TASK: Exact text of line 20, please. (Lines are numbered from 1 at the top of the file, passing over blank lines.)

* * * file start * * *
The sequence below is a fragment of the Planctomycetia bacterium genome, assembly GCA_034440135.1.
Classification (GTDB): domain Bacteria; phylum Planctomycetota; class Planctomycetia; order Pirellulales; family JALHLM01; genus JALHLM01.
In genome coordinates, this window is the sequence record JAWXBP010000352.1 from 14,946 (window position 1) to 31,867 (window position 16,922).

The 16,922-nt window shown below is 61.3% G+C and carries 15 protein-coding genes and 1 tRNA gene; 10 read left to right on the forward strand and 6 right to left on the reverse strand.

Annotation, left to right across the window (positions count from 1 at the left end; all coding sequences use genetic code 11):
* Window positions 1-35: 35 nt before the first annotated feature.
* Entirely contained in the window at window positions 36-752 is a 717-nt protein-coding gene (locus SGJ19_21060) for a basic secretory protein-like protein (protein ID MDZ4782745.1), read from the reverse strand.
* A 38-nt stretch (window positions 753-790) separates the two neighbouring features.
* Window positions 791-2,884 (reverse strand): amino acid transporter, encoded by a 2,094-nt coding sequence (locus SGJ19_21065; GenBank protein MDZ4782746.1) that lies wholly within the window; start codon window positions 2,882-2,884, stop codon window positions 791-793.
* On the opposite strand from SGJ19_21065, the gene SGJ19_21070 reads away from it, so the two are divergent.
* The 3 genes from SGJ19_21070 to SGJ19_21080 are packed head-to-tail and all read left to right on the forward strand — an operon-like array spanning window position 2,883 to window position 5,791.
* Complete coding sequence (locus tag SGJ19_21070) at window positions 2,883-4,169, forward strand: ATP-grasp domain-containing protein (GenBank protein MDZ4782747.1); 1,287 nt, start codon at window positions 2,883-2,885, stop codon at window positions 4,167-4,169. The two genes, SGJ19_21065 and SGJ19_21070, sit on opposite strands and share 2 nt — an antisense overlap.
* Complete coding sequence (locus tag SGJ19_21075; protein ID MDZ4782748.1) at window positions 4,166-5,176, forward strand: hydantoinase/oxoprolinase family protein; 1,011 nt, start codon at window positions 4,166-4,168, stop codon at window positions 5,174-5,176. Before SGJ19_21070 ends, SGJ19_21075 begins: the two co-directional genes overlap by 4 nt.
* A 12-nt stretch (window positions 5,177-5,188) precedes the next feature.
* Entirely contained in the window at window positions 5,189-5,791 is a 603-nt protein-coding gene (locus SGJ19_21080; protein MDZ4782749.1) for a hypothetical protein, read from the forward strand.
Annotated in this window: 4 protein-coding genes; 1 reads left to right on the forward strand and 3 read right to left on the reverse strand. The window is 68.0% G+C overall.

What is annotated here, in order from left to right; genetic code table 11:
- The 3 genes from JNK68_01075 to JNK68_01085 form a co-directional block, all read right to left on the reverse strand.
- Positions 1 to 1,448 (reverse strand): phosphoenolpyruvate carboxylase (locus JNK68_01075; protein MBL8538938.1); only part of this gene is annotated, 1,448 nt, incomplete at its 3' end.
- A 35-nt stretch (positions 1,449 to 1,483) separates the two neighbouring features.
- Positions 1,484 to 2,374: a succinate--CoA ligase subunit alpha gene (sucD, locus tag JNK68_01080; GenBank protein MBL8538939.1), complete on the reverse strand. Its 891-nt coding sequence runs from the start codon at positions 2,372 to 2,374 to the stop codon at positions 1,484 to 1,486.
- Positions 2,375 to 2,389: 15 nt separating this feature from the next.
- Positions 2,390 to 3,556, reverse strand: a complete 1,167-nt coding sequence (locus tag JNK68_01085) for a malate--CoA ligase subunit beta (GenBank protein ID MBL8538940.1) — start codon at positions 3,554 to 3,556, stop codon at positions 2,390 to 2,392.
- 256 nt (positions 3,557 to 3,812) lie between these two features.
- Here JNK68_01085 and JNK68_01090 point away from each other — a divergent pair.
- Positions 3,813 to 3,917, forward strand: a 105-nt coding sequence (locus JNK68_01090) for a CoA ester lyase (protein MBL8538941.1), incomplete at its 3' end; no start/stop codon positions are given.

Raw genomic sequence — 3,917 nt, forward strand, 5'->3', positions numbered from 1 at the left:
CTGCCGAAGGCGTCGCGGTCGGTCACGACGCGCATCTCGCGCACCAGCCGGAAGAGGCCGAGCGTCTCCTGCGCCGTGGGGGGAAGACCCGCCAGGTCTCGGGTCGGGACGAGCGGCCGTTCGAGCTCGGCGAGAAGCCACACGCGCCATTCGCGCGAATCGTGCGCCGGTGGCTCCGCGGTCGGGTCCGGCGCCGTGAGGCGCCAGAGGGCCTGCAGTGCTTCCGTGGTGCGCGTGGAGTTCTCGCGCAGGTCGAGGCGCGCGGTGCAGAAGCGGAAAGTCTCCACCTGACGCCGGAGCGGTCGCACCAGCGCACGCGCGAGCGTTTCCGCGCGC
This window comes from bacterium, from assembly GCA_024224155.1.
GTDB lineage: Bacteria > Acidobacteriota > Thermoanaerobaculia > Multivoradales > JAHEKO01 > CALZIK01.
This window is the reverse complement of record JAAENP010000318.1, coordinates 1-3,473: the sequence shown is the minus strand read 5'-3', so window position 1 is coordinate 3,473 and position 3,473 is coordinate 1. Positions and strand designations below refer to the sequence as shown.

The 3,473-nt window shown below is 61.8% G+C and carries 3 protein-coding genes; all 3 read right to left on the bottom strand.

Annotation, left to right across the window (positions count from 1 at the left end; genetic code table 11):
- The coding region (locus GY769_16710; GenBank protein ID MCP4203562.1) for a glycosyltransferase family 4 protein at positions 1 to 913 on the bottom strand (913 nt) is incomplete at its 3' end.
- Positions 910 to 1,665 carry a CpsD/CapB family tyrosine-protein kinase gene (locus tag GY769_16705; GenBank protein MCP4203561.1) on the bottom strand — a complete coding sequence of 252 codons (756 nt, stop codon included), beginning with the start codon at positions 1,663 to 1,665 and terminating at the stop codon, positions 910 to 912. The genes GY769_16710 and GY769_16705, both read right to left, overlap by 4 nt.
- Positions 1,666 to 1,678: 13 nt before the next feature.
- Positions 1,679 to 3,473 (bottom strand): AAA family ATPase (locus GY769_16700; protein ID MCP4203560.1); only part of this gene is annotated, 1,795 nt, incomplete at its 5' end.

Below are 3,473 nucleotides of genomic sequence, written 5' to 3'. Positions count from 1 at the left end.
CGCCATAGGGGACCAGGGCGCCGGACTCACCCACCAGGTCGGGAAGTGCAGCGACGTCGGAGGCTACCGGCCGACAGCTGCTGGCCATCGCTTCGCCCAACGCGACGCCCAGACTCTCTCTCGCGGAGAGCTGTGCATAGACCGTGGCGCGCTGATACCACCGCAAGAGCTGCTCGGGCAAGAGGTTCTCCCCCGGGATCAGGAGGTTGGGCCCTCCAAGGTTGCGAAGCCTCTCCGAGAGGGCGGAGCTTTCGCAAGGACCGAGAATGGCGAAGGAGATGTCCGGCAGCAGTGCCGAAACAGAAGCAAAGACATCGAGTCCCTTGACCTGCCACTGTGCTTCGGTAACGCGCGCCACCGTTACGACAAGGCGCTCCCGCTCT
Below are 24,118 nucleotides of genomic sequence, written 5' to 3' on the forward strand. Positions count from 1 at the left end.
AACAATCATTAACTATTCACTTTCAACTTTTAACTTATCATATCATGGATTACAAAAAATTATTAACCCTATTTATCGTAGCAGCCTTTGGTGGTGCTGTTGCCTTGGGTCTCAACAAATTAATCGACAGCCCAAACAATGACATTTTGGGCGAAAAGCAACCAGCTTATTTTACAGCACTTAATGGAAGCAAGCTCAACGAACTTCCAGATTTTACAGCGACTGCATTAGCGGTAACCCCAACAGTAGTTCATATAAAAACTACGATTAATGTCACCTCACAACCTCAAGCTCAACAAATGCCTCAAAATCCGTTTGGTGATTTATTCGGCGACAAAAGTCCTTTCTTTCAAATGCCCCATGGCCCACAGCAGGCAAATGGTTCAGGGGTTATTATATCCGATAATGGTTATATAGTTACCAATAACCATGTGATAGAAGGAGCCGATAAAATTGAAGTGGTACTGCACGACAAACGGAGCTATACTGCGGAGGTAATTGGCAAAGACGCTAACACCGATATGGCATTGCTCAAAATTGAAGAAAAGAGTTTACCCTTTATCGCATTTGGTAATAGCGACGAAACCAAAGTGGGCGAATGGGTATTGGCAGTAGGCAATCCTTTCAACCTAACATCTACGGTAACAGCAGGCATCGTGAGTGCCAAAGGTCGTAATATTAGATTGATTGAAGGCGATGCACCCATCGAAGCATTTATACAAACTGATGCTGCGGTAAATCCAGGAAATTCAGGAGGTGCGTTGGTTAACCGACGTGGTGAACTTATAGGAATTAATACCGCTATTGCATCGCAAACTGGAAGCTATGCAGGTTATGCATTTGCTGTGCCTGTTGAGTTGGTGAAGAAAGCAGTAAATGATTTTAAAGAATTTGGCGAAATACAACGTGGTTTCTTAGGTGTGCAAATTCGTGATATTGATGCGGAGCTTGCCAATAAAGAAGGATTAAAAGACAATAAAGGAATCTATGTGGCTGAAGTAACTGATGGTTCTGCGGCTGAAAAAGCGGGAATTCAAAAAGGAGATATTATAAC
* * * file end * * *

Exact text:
- A 35-nt stretch (positions 1,449 to 1,483) separates the two neighbouring features.